Cannabis is Legal if you want it.
Would John's logic apply here, too? Certainly. All of us have wanted it legal for decades. Now others are wanting it legal, too. Many more than when our movement started so long ago. Many more just since the Economists and Doctors and Scientists and Nurses and retired Cops and Previous No. 1 Narcs and Sick people who are blessed with having care givers like Ddc who REALLY DO CARE about people, joined in the Wanting. Cannabis is Legal if we want it. Keep wanting.Toke. 
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Comment #11 posted by Toker00 on March 06, 2007 at 14:23:14 PT
Constitutional Snake in the Grass.
We need to pounce on this when given the opportunity to respond.	
Will the Supreme Court reject precedent and undermine the Establishment Clause of the First Amendment?
		Dear Y'all,If the federal government gives money directly to a religious school or organization in a manner that clearly violates the Establishment Clause of the First Amendment, can anyone sue to stop it? The answer should be obvious: any taxpayer should be able to sue to prevent his or her tax dollars from being used in a manner that is an unconstitutional establishment of religion.Unfortunately, President Bush and the religious right disagree.On Wednesday, February 28, the Supreme Court heard arguments in Hein v Freedom from Religion Foundation, a case that threatens to make the federal government completely immune from challenges when it spends money to support religion.In a 1968 court case, Flast v Cohen, the Supreme Court recognized an exception to the usual rule that a person cannot sue as a taxpayer to stop the spending of money that violates the Constitution. In that case, the Court said that the Establishment Clause of the First Amendment was meant to be a limit on Congress's taxing and spending power and that therefore taxpayers do have standing to enforce its commands.Hein v Freedom from Religion Foundation is a challenge to the Bush administration's unprecedented attempt to funnel money to religious entities providing social services. In his first days as President, George W. Bush created an Office of Faith Based and Community Initiatives for the purpose of giving money to religious institutions. The question is whether a taxpayer can bring a challenge to this as violating the Establishment Clause.It is to be hoped that the Supreme Court will reaffirm Flast v Cohen and allow taxpayers to challenge this effort to support religion with federal tax dollars. But there is a real possibility that the Court could narrow or even overrule Flast.If that happens, then there would be no way to sue to stop the federal government from giving any form of assistance to churches, synagogues, mosques, or other religious entities. The Establishment Clause could be ignored by the federal government and no one could stop it.This possibility reaffirms the importance of our nation's commitment to the separation of church and state and our fight against the religious rights's war on this American principle.Sincerely,Erwin Chemerinsky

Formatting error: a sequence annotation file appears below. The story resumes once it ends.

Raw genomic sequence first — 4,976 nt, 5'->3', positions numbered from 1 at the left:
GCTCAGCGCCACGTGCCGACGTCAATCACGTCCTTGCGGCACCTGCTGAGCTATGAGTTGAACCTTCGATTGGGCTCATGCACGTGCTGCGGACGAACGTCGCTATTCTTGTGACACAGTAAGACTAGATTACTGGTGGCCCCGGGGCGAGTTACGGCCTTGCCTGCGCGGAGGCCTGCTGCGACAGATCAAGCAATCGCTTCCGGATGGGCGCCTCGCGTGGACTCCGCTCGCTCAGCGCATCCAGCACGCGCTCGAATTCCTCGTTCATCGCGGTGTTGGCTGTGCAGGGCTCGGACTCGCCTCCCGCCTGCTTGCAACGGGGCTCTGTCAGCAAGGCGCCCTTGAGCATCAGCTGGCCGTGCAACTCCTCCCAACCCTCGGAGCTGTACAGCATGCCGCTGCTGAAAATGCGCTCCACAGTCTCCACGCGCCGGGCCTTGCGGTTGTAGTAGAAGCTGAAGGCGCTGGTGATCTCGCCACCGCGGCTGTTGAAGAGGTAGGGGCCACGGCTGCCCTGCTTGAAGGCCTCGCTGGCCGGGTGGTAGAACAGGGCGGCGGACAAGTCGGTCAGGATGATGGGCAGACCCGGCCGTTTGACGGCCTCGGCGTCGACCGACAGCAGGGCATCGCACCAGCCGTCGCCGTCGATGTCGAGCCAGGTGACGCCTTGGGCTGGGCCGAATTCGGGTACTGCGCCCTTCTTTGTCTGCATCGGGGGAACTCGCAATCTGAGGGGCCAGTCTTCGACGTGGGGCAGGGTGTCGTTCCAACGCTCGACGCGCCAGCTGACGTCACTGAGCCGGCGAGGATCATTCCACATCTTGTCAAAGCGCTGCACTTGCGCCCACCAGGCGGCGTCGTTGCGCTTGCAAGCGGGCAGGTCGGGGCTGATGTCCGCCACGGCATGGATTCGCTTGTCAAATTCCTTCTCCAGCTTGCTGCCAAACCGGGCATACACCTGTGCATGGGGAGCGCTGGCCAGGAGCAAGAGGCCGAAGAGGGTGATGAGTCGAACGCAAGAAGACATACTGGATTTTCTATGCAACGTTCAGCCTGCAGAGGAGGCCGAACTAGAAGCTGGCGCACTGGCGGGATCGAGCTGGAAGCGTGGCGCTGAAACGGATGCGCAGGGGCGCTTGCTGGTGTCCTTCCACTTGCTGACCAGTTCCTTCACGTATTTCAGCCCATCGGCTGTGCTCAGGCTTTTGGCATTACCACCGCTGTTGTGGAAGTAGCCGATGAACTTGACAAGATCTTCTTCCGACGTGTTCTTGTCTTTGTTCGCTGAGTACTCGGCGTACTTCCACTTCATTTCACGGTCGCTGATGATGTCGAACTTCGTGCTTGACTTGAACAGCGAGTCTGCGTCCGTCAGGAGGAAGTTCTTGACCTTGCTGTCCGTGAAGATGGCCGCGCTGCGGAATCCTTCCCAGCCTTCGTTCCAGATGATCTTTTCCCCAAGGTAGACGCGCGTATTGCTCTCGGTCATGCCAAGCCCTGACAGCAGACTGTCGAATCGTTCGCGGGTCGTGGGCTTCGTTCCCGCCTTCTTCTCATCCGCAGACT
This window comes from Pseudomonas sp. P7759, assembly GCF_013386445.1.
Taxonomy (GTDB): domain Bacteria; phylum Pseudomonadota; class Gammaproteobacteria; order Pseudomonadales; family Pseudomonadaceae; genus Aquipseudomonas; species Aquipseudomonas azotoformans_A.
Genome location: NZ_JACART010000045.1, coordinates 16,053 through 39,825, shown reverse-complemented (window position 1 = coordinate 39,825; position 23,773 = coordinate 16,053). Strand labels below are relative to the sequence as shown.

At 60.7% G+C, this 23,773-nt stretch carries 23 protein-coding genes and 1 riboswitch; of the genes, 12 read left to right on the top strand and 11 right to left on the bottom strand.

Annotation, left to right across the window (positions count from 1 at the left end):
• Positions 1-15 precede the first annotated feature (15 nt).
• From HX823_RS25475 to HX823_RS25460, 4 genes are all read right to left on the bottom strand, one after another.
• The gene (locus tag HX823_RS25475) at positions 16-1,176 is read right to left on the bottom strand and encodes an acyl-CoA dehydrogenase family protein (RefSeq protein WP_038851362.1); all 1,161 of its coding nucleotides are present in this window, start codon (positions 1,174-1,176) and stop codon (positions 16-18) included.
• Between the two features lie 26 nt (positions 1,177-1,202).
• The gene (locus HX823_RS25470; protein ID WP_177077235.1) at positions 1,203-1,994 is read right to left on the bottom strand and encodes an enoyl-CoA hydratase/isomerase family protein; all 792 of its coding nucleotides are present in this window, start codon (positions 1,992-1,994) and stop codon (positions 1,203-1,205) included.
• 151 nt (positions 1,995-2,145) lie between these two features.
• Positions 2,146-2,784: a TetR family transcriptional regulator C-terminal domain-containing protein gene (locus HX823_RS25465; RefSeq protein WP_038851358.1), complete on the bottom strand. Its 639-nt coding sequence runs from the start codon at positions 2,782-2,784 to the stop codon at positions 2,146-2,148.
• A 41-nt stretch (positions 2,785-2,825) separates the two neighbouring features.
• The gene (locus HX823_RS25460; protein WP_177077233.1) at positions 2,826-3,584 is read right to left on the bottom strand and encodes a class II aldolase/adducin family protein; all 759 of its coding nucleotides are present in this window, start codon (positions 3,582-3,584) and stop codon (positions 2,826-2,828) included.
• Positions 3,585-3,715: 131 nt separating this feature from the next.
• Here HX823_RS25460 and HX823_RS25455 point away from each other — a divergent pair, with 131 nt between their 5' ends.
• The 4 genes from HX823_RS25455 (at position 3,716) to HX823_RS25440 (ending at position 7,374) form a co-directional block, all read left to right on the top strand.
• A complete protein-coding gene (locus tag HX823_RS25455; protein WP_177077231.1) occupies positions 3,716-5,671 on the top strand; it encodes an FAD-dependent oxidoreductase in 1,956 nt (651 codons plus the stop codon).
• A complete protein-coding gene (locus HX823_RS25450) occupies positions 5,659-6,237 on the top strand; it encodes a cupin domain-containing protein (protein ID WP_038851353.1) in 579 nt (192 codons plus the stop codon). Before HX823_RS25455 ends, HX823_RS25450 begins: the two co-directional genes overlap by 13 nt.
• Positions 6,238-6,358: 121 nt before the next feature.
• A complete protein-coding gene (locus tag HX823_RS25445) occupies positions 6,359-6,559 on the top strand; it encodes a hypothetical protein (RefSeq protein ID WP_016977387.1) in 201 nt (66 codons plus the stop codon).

DefCon advisory board member
Alston & Bird Professor of Law and Political Science, Duke University.P.S. Stay tuned to the DefCon Blog for updates on this case and the Court's final decision.Toke.
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Comment #10 posted by kaptinemo on March 06, 2007 at 14:00:37 PT:
They're just *dying* to get burnt in court
Arrogance of power, I suppose. They just have had their way for so long, telling lie after lie, that their mendacity has gotten as habitual as their breathing...and about as unconscious.For the rank and file, that is. The leadership knows differently, if only because their lackeys report to them the contents of sites like this. Contrary to what many of them are no-doubt hoping, when finally confronted with the incontrovertible proof they've been lying about cannabis, a defense of ignorance will not be valid, especially if some smart lawyer for our side asks them if they have spent any time looking at this and those other Websites. If they answer no, then they're lying. If they answer yes, then they have no excuse, for we've supplied countless links all these years proving them wrong.After the first two or three Governmental sacrificial lambs get spitted and roasted on the witness stand, I expect to hear a chorus of "5th Amendment!" being shouted quite nervously. It's either that or face what amounts to charges of conspiracy of lying to and defaruding the public. Charges that could actually stick, for the science stands on our side...and they know it...
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Comment #9 posted by OverwhelmSam on March 06, 2007 at 12:00:43 PT
Forgot A Question
Is smoking cannabis more dangerous than Vioxx? Prozac? (name of numerous truly dangerous prescription drugs here)?